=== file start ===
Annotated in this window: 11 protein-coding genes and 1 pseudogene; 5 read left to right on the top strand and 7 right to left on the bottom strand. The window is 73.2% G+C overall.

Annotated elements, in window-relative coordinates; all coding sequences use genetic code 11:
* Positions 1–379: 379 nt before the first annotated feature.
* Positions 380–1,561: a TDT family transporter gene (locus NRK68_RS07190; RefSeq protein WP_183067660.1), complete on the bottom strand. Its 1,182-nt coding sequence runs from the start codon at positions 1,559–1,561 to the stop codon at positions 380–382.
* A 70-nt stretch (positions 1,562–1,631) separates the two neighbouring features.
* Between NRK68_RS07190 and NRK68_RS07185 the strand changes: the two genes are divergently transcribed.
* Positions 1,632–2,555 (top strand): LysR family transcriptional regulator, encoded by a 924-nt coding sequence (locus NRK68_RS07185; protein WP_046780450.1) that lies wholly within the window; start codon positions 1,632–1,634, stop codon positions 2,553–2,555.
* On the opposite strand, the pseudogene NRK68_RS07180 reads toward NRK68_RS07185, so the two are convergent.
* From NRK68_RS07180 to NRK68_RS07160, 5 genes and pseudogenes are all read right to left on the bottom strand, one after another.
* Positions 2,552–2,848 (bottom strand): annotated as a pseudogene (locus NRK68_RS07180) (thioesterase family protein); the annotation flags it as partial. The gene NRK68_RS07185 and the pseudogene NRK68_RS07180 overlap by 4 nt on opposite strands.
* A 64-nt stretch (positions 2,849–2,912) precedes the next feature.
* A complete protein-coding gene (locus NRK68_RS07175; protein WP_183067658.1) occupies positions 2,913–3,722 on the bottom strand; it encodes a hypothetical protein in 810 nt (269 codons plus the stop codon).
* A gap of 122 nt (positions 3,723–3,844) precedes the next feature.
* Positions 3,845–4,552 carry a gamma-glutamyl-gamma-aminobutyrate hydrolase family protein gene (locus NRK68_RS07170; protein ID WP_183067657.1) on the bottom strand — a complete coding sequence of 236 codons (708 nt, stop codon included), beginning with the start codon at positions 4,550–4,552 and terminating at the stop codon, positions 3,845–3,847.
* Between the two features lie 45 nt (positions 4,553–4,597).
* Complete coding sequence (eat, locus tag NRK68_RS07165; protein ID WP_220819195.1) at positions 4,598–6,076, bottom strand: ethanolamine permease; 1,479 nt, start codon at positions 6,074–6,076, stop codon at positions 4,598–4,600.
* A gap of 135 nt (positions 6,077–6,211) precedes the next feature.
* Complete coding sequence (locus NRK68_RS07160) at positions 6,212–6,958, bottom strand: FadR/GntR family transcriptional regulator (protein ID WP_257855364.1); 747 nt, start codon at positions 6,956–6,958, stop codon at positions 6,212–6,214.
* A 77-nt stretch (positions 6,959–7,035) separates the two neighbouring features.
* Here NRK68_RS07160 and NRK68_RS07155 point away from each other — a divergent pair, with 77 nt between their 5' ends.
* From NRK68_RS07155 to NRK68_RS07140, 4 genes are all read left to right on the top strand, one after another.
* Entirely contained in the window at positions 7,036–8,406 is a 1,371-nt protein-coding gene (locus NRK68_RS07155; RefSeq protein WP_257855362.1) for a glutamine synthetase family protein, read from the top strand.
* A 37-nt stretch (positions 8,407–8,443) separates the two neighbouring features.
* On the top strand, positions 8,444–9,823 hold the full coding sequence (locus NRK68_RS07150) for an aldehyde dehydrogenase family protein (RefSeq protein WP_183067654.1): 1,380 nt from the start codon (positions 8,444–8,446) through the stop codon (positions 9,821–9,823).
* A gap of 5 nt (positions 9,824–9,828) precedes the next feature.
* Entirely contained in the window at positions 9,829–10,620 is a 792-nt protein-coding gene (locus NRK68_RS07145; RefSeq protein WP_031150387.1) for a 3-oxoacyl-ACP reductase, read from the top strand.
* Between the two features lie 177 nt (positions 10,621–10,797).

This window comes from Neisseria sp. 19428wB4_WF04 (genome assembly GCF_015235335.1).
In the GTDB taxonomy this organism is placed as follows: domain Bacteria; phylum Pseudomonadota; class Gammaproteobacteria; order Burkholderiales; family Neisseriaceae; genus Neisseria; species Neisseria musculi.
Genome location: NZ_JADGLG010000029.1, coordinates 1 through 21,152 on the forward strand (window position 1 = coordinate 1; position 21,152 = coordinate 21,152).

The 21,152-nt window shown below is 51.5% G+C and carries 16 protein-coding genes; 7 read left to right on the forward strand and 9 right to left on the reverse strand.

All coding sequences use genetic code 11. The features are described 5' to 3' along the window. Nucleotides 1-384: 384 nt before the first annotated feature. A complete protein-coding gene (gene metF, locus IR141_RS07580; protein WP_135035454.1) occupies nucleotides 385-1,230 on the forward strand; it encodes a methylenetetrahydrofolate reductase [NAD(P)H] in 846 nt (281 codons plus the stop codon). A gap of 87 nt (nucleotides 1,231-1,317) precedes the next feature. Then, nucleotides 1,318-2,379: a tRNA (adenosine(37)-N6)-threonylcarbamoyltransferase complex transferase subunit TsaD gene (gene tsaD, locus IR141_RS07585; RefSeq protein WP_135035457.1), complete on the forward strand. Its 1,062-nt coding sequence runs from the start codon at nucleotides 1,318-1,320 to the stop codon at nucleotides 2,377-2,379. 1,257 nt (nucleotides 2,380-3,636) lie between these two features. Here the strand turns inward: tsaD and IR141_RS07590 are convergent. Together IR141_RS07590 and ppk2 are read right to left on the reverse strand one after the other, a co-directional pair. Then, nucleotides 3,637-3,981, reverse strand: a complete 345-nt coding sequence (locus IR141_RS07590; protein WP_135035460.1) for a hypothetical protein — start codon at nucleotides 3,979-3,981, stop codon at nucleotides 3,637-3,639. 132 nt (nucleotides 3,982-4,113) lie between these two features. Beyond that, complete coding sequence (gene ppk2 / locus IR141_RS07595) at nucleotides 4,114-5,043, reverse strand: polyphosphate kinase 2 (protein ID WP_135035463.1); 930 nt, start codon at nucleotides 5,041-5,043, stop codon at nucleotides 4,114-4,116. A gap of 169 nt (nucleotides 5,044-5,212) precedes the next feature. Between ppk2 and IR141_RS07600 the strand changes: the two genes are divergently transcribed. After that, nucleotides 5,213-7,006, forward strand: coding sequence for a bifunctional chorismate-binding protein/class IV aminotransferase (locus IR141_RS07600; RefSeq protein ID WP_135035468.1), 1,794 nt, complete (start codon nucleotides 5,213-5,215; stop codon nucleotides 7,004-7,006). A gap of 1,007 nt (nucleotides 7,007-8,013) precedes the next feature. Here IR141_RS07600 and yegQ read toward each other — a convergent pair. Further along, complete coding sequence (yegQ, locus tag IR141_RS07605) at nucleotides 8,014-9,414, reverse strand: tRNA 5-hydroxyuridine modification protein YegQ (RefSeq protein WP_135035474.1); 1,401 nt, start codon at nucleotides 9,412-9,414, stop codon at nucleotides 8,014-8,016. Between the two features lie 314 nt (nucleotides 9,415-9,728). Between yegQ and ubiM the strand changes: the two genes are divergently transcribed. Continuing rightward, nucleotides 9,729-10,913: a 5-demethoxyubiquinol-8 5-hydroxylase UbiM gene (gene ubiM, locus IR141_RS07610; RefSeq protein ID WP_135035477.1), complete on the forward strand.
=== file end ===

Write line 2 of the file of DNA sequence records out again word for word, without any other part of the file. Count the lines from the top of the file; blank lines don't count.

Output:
Annotated elements, in window-relative coordinates; all coding sequences use genetic code 11: